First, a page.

Starbucks’ deal with Thermoplan AG

Thermoplan AG entered into their present deal with Starbucks in 2008. While they may be a little company nestled in a tiny part of Switzerland, there’s no denying that these machines are big business for them. The company raked in $130 million in 2013 alone from sales of these machines to Starbucks.

Thermoplan AG manufactures machines that distribute coffee to countless millions around the world, but they are actually a relatively small company that employs around 230 people. The town in Switzerland where they are located, Weggis, is also small. It’s home to just a few thousand people.

Weggis, Switzerland, home of AG Thermoplan which builds Mastrena espresso machines for Starbucks
Beautiful scenic view of the small town and mountains in Weggis, Switzerland (© Roger Bieri and Daniel Di Palma | Creative Commons)

A few dozen people among the Thermoplan AG workforce are dedicated to making the machinery faster and better. Most of the other employees are factory workers who assemble the machines. The assembly process takes time, but perhaps not as much as one might think for such a vaunted machine—about eight hours.

The machines are subject to a rigorous testing process before they can be shipped. They must brew at least 100 perfect cups of coffee before they are considered ready to be sent off. (No word on how many of those 100 perfect cups go towards well-deserved coffee breaks for the staff, although that would definitely be quite a “perk.”) Computers help achieve this perfection, standardizing the brewing process for the machines and helping reduce the potential for human error that might spoil your espresso.

So the big secret about Starbucks’ commercial espresso machines is that they are industrially designed for industrial services, and yet from the customer’s perspective, they deliver a fairly intimate latte and espresso-making experience.

From the little company that makes them, to the big revenue they generate, Starbucks’ super-automatic computerized espresso makers provide the multi-billion-dollar coffee conglomerate with priceless efficiency and the taste of success.

Photo at top: © Paul Lloyd | Flickr

In the echelons of Starbucks' realm,
There brews a giant, quiet at the helm—
The Mastrena, with its Swiss-made core,
An industrial giant, the coffee store's lore.
Students and workers might just pass,
But this machine's in a different class.
Five figures spent, to sate the mass,
Yet in our homes, such extravagance—alas.
We dream in sips, not in machines grand,
For humble moments, coffee in hand.
Let the giants have their costly feats,
We find our joy in simple, sweet retreats.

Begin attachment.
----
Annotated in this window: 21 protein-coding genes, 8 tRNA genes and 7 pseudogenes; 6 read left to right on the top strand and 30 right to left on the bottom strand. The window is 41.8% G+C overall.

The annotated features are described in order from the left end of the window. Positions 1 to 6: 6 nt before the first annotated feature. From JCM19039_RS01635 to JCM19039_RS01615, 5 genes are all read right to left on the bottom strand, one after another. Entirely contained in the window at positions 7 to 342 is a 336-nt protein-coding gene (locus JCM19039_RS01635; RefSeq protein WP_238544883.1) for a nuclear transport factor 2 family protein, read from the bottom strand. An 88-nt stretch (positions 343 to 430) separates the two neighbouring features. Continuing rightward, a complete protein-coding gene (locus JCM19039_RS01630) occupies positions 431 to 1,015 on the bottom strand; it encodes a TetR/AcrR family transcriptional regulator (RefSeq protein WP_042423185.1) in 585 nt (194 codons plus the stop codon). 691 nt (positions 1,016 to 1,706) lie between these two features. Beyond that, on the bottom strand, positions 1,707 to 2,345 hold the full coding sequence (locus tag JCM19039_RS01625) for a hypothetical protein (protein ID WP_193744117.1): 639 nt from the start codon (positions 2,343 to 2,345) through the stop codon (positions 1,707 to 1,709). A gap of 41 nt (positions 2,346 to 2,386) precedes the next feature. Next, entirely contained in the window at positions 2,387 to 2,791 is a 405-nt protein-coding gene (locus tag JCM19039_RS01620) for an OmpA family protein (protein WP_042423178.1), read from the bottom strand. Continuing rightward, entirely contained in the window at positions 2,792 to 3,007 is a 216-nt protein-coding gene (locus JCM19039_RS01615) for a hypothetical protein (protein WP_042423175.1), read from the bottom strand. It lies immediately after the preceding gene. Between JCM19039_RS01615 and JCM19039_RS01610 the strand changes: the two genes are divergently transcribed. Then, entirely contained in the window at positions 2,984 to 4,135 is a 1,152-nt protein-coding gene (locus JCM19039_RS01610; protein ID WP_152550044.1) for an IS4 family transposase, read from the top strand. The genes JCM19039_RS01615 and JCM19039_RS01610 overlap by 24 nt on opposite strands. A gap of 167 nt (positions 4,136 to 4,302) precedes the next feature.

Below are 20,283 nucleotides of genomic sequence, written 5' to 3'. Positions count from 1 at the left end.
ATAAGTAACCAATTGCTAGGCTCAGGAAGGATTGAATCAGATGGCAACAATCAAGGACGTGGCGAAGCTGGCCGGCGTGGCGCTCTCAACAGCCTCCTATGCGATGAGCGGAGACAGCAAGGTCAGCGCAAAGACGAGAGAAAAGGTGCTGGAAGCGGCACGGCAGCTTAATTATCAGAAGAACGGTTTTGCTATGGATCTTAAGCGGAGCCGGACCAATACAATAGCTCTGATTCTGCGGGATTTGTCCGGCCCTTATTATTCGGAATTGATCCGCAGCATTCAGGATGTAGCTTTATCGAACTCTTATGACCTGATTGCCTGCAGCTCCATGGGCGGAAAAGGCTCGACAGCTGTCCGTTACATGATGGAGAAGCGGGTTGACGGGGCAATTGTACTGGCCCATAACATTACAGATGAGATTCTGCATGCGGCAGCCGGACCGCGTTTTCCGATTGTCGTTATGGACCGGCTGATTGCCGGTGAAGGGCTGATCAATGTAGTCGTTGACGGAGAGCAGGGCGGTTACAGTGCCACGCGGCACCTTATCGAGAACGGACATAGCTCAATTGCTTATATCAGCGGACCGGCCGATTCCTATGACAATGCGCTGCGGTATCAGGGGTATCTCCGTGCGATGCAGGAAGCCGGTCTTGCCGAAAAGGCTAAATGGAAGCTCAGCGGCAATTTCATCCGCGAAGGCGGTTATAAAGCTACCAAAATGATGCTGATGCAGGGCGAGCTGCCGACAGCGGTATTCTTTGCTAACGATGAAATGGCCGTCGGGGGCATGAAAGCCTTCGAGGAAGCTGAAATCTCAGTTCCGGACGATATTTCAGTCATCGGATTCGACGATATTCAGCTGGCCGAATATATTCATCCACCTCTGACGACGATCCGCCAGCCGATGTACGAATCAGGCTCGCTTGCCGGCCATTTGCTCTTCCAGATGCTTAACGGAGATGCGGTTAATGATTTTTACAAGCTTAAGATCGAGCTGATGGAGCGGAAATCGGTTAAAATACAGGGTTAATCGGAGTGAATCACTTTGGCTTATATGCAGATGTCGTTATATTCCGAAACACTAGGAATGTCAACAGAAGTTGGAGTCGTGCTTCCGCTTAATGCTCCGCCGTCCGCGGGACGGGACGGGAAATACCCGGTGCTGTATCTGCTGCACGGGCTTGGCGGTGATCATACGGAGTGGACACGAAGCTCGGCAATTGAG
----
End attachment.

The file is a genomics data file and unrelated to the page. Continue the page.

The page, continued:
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25 thoughts on “Mastrena Espresso Machine: Why You Can’t Own One”

  1. Any real coffee professional will be able to tell you that the Mastrena, while impressive for what it is, is NOT a good espresso machine. At all.
    It delivers high speed, consistent coffee but at woefully low quality. It fits the super dark Starbucks roast just fine, there isn’t much in the bean to be extracted. But there are real espresso machines meant for real professionals out there that are in another galaxy when it comes to quality.
    This article is offensive to me.

    • Hahahaha, I agree!

      This article just feels like Starbucks shilling.

      Their big secret is actually just pushing a button to make espresso go brrr

      • You forgot the Verismo 801. That but piece of machine was crazy, and definitely wasn’t the best superautomatic.

        Regardless of what you think: machines can’t replace and do what people do, and do it better with more consistency.

        As someone who worked with the Lines, Verismo 801, and Verismo 901 (Mastrena), the potential quality of espresso from Mastrena is truly top notch only limited by the beans you’re using, once properly calibrated.

        • I work for the company that supplied the machine before the Mastena. There is so much wrong with this article. First is that Nestle now owns Starbucks lock stock and barrel, second is only the retail stores use the Mastena. My company still has the private coffee service and cafeteria contract.

          Third is If you wanted this machine in your home, you’d have to install a circuit made to handle industrial power, plumb a separate floor drain and plumb for a water filter system that needs maintenance every 3-6 months depending on hard your water is. You also need to buy specific supplies for cleaning and maintaining it. You can’t change the brand of beans from one week to another without needing recalibration as everyone’s roast and quality is different. Then if you ever do need service…. Parts and labor are not cheap!

    • And *I* am offended, too. At something. So many offensive things, not even counting fantasies, and so very little time.

    • Exactly.
      If you’ve ever had a shot of espresso from Starbucks you know it’s absolutely sub par coffee for anyone who just enjoys coffee and not 10 oz of chocolate syrup to accompany it with.